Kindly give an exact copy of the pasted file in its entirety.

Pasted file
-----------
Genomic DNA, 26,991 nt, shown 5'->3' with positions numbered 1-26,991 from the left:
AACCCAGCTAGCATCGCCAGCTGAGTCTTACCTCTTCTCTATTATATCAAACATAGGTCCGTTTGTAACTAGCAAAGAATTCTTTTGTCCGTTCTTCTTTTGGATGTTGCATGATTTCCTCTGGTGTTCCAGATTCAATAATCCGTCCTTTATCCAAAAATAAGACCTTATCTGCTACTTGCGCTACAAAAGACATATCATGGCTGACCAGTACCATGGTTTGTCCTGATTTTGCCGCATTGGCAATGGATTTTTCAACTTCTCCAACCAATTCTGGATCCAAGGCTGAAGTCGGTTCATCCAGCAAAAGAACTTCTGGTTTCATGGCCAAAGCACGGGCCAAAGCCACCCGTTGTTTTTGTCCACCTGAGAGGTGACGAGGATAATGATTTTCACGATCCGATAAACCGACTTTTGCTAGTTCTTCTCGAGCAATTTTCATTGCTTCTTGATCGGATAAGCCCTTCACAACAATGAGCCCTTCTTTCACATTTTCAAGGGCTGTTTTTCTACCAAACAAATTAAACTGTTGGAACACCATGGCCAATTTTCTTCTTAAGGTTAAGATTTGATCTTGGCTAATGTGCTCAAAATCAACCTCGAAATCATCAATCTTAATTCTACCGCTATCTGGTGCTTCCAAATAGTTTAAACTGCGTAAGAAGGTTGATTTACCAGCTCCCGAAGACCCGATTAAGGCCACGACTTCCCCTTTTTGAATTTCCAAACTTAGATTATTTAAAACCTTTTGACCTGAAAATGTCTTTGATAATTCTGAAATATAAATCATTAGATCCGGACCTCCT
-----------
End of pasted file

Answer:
Genomic DNA, 26,991 nt, shown 5'->3' with positions numbered 1-26,991 from the left:
AACCCAGCTAGCATCGCCAGCTGAGTCTTACCTCTTCTCTATTATATCAAACATAGGTCCGTTTGTAACTAGCAAAGAATTCTTTTGTCCGTTCTTCTTTTGGATGTTGCATGATTTCCTCTGGTGTTCCAGATTCAATAATCCGTCCTTTATCCAAAAATAAGACCTTATCTGCTACTTGCGCTACAAAAGACATATCATGGCTGACCAGTACCATGGTTTGTCCTGATTTTGCCGCATTGGCAATGGATTTTTCAACTTCTCCAACCAATTCTGGATCCAAGGCTGAAGTCGGTTCATCCAGCAAAAGAACTTCTGGTTTCATGGCCAAAGCACGGGCCAAAGCCACCCGTTGTTTTTGTCCACCTGAGAGGTGACGAGGATAATGATTTTCACGATCCGATAAACCGACTTTTGCTAGTTCTTCTCGAGCAATTTTCATTGCTTCTTGATCGGATAAGCCCTTCACAACAATGAGCCCTTCTTTCACATTTTCAAGGGCTGTTTTTCTACCAAACAAATTAAACTGTTGGAACACCATGGCCAATTTTCTTCTTAAGGTTAAGATTTGATCTTGGCTAATGTGCTCAAAATCAACCTCGAAATCATCAATCTTAATTCTACCGCTATCTGGTGCTTCCAAATAGTTTAAACTGCGTAAGAAGGTTGATTTACCAGCTCCCGAAGACCCGATTAAGGCCACGACTTCCCCTTTTTGAATTTCCAAACTTAGATTATTTAAAACCTTTTGACCTGAAAATGTCTTTGATAATTCTGAAATATAAATCATTAGATCCGGACCTCCT